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Survey Analyzes Strategies For Publishing Success

A new report from market analysts Screen Digest is discussing methods in which major game publishers will have to choose their publishing strategies carefully, as the cos...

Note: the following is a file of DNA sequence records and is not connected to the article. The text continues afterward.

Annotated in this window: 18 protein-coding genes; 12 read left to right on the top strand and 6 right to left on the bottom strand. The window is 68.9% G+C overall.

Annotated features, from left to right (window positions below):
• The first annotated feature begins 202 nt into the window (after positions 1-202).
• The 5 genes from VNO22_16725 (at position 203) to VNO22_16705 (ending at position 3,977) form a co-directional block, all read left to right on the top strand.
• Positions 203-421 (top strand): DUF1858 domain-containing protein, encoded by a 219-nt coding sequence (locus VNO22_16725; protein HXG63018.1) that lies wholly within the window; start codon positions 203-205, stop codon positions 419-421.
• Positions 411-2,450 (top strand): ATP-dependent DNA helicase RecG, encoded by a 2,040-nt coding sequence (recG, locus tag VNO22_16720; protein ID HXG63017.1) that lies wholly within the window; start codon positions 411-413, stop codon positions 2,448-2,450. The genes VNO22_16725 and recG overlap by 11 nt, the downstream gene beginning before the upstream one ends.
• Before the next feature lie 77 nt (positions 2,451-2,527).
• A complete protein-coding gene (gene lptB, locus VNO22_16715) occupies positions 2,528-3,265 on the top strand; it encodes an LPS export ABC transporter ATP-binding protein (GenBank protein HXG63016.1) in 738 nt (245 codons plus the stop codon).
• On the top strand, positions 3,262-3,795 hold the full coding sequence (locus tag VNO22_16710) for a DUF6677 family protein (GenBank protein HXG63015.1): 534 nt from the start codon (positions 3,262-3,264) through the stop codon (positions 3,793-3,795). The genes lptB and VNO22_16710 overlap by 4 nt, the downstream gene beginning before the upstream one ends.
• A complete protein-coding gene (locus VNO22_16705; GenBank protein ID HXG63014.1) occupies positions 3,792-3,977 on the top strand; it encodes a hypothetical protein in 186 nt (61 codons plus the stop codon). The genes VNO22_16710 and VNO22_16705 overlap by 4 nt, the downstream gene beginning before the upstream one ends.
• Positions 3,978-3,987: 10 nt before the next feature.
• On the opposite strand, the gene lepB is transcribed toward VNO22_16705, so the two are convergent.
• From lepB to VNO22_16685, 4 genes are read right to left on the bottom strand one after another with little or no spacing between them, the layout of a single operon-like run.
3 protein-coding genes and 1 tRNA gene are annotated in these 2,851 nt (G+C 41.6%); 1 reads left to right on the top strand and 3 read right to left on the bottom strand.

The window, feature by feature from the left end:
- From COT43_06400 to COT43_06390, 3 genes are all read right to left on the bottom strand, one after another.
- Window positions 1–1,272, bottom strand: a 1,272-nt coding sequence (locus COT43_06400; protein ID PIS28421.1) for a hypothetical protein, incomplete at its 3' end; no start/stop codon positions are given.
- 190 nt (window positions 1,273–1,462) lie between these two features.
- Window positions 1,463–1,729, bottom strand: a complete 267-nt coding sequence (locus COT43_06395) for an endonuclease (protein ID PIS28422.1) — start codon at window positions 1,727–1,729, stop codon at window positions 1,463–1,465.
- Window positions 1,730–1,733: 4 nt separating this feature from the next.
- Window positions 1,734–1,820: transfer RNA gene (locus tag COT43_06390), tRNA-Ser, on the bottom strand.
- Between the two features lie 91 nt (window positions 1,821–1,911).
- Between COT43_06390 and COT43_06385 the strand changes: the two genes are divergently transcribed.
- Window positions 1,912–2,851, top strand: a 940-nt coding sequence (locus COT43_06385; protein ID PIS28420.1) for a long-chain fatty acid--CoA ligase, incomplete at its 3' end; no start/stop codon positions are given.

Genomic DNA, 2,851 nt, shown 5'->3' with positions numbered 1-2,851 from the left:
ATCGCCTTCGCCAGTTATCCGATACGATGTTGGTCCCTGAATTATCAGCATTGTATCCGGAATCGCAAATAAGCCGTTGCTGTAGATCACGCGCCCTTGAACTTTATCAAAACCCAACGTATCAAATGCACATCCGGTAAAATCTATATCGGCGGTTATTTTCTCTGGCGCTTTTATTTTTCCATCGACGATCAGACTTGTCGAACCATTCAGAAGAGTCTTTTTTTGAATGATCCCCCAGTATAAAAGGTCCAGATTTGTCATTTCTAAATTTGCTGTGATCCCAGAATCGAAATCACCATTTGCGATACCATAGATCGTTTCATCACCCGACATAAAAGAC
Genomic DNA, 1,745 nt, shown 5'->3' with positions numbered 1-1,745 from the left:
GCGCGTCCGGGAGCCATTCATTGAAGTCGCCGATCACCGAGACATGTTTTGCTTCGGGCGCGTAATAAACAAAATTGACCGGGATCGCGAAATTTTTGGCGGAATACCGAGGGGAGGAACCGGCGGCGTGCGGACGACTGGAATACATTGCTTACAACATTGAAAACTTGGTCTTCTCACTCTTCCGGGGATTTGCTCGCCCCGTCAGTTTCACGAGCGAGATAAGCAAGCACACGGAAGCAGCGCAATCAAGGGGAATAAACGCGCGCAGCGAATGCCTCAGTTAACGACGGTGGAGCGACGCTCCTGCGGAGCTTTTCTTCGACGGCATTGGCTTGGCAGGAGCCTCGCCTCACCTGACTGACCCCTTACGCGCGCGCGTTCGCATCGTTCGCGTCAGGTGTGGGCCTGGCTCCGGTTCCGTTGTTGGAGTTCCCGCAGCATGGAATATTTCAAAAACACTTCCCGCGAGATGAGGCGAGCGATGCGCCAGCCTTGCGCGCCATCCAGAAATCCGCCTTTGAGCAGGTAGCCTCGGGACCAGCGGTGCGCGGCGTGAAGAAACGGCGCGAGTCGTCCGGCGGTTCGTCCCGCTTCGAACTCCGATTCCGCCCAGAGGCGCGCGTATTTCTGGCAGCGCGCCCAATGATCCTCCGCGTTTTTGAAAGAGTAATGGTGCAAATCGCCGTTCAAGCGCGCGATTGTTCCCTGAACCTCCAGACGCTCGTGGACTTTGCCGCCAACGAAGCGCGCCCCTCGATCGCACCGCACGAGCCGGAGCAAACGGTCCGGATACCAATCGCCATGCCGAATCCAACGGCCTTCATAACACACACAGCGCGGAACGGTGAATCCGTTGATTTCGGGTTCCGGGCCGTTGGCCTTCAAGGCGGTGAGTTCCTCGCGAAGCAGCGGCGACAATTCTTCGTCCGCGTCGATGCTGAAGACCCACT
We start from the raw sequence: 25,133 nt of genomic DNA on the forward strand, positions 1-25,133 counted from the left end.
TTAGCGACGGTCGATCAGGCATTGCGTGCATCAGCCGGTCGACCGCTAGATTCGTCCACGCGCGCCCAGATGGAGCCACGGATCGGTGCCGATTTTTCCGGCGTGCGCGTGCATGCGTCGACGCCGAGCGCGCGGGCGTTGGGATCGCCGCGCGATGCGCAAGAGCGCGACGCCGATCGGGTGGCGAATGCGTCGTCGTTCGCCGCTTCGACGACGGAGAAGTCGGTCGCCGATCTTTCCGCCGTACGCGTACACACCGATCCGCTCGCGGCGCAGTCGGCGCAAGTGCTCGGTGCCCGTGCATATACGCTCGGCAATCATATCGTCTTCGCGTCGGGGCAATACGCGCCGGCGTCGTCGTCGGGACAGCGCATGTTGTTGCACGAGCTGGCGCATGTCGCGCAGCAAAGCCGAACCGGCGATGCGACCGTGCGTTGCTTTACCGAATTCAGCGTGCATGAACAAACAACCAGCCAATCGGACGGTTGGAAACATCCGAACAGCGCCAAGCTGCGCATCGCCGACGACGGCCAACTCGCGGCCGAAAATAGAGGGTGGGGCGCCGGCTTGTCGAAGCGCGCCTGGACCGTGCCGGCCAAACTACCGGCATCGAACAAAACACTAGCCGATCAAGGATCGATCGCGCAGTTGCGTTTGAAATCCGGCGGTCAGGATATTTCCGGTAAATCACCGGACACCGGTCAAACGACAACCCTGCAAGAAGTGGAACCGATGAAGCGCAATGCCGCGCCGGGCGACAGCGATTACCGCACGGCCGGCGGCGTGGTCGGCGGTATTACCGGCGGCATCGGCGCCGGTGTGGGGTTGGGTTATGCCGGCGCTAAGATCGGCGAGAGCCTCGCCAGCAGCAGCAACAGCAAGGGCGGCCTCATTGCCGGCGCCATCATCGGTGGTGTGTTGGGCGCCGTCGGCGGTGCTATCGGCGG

A new report from market analysts Screen Digest is discussing methods in which major game publishers will have to choose their publishing strategies carefully, as the cost of a failed next-gen game becomes even more pronounced. Screen Digest estimates in the report, "Games Software Publishing: Strategies For Market Success", that the number of profitable titles per year could fall as low as 80, as developers and publishers are forced to focus on fewer and higher quality titles. The report also predicts continued industry consolidation and the demise of smaller publishers which lack viable growth strategies. As for development costs, Screen Digest comments: "The current cost of console game development typically ranges between $3 and $6 million per title. This is set to increase to $6 to $10 million for the forthcoming new machines from Microsoft, Sony and Nintendo, with extreme cases surpassing $20 million." Though arguably somewhat low, these figures align with the recently reported assertion that Infinity Ward's Xbox 360 launch title Call Of Duty 2 cost $14.5 million to develop. Also particularly relevant is use of licensing: Screen Digest's analysis shows that in the U.S. in 2004, titles based on licensed IP, such as Madden NFL 2005, sold 23% more units than titles based on original content. However, the report's author suggests that short term revenue gains of licensed IP, does not necessarily translate into greater profits, and that licensing costs are rising as IP owners become increasingly aware of the growing importance of the game medium. The report concludes that currently, the large American publishers seem best placed and most capable to succeed in the mark. It suggests that many Japanese and European publishers, although creatively successful, will need to get their houses in order and focus on other key aspects of running a games business strategy, marketing, finance, licensing and human resources. The author of the report, Marc de Gentile-Williams, stated: "At 30 years of age, the games industry still suffers from an endemic lack of professional management compared to less mature industries such as the mobile telephony and the internet industries. The high number of bankruptcies - despite favourable market conditions - is testament to this fact. Games companies must complement their formidable creative and technological achievements with strong business planning and analysis in order to reap the benefits of the next phase of console market growth".

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